CSUN is pleased to announce that its fall “Essential Talk” will host Kimberlé Crenshaw (Professor of Law, UCLA and Columbia), a field-leading scholar of critical race theory, feminist legal theory, and civil rights, who famously introduced the theory of intersectionality to critical theory.

Professor Crenshaw’s virtual talk, “Critical Race Theory and its Impact on Social Change,” will explore the ways that CSUN will implement institutional change for greater equity. The talk will take place via Zoom on Thursday, November 10, at 4pm. Be sure to RSVP!

Flyer with QR code for Professor Crenshaw's Lecture
Flyer with QR code for Professor Crenshaw’s Lecture


Early registration for students begins on November 1, and most students will register between late November and mid-December. Please do create flyers or other materials to help publicize your classes!


Please apply to CSUN’s new fellowship, the “Lee Yong Soo Comfort Women Human Rights Fellowship.” 
This generous fellowship will support faculty and students: faculty will receive $5,000, UG students $1,500, and Grad students $3,500 to support their research and creative activity. 
Anyone interested in conducting research on the Comfort Women or related histories and experiences that will advance our knowledge of human rights are encouraged to apply. Students can apply for research related to coursework they are already planning on conducting (MA thesis, UG capstone projects, performances, etc).
For more information, see this article and attached PDF as well as reach out to

Lee Yong Soo Comfort Women Human Rights Fellowship
Flyer for the Lee Yong Soo Comfort Women Human Rights Fellowship


Mauro Carassai was invited to give a talk at the International Seminar on “International Exchange in the Age of Society 5.0” organized by Osaka University (Japan) on October 26, 2022. The title of the talk, based on his recently published contribution to the Routledge Companion to Humanism and Literature, is “Situating Digital Humanism: the Place of Humanistic Tradition(s) in a Technological Society.”

Kelan Koning was recently featured in CSUN Today for her ongoing mentorship in and out of the classroom and for her tireless work for disability advocacy.

Jutta Schamp gave a Zoom presentation entitled “‘Does My Voice Count?’: The Reconfiguration of Myth and Gender in Monique Roffey’s The Mermaid of Black Conch” at the “International Conference on Myths, Archetyps and Symbols: Models and Alternatives” at the London Centre for Interdisciplinary Research (September 24 and 25).

Danielle Spratt published “The Gravity and Levity of How To with John Wilson” in The Rambling. She also presented a paper on her joint faculty-student public humanities project, which she directs along with with Ellen Jarosz and Nicole Shibata, “Blank Spaces in the CSUN University Library Archives,” at the International Conference on Romanticism, held at UC Santa Barbara, on 22 October 2022.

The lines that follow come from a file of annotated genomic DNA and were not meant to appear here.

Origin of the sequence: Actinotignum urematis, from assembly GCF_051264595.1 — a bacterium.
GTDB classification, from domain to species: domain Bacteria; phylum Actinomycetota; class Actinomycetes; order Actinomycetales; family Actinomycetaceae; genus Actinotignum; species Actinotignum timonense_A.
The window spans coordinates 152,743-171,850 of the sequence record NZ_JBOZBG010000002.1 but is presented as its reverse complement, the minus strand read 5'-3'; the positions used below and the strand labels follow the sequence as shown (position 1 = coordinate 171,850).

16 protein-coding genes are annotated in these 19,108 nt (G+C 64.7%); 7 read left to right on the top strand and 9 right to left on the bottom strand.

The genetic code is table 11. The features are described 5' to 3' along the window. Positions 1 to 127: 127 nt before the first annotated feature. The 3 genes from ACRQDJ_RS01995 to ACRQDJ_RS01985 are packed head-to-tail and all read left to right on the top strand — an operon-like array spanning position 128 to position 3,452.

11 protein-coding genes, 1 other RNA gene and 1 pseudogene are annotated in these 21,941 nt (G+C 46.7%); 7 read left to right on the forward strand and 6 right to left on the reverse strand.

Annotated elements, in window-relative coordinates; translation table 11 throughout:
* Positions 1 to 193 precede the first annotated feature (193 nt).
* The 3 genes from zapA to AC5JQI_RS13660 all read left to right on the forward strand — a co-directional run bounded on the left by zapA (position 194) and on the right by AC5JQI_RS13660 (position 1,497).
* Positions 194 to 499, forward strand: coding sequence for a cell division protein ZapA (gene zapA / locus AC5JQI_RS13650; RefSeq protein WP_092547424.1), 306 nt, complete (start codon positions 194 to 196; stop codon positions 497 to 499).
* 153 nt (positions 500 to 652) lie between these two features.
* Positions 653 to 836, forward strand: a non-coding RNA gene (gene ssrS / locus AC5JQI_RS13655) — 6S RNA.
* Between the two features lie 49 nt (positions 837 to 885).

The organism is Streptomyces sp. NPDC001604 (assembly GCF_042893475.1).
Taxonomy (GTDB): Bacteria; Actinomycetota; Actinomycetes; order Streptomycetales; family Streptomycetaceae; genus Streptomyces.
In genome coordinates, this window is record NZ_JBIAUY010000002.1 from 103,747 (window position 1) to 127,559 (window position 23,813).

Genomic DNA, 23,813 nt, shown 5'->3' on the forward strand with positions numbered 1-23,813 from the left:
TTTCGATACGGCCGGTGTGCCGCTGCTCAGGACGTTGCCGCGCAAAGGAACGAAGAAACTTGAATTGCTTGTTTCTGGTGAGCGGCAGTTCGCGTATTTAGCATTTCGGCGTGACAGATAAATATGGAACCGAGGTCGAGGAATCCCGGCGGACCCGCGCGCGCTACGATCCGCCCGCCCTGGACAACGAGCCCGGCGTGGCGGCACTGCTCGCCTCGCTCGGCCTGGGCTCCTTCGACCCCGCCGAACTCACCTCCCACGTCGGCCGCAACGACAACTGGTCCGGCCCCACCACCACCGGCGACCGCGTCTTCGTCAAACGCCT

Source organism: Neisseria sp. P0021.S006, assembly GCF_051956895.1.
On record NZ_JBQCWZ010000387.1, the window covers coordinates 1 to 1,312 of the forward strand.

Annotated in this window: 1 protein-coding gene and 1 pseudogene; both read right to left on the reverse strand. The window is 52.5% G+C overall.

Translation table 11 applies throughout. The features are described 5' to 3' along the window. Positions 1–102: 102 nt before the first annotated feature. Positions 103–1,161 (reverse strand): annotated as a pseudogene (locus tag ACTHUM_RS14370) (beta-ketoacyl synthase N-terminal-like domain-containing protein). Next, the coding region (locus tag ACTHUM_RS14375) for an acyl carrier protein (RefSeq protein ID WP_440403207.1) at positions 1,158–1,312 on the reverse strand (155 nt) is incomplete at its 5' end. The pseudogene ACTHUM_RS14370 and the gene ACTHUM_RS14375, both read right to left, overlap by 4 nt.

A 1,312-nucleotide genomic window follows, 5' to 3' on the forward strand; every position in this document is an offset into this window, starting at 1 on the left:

Audrey Thacker presented “Pop Goes the Bubble of Historical Truth: The Diminishing Returns of Holocaust Representation for the Public Imagination in HBO’s Curb Your Enthusiasm” at the Holocaust, Genocide, and Mass Violence in the Public Imagination conference at MSU Denver in September.

In Memoriam

The Department of English remembers our colleague Jody Myers, who passed away on October 22, 2022. We excerpt the following words from this announcement:

“Dr. Myers was Professor Emerita of Religious Studies at California State University, Northridge and longtime Coordinator of the Jewish Studies Interdisciplinary Program there. She also served on the executive board of the Western Jewish Studies Association.

A graduate of Brandeis University, Prof. Jody Myers studied with Amos Funkenstein at UCLA, from which she received her Ph.D. in 1984 with a thesis that became her first book, Seeking Zion: Modernity and Messianic Activism in the Writings of Tsevi Hirsch Kalischer (Littman Library, 2003). Her later scholarship took a more ethnographic turn, in Kabbalah and the Spiritual Quest: The Kabbalah Center in America (Praeger, 2007), and more recently in her studies of the role of food in American Jewish life. Together with Aaron S. Gross and Jordan D. Rosenblum, she was the editor of Feasting and Fasting: The History and Ethics of Jewish Food (NYU Press, 2020). At the time of her death, she had neared completion of “Eating at God’s Table,” an historical and ethnographic study of foodways, including contested kashrut authorities, in Pico-Robertson, a diversely Orthodox community in Los Angeles.  Diagnosed with a brain tumor earlier this year, Prof. Myers passed away in Los Angeles on October 22, at the age of 68.”

One of her sons shared the following: 

“In her bedroom filled with love, photographs, family and peaceful sounds of nature, my mom lost her battle with cancer tonight.   She fought hard with dignity and left our world peacefully with no regrets.   She received affection and respect from all of the doctors, nurses and caregivers that helped us along the way.  And she was overwhelmed with the love, support, sympathy and prayer from all of you.  My mom died feeling special.  So thank you. Her funeral will be held in Minneapolis next week so that she can be buried with her family.”

We extend deepest sympathies to her family, colleagues, students, and friends.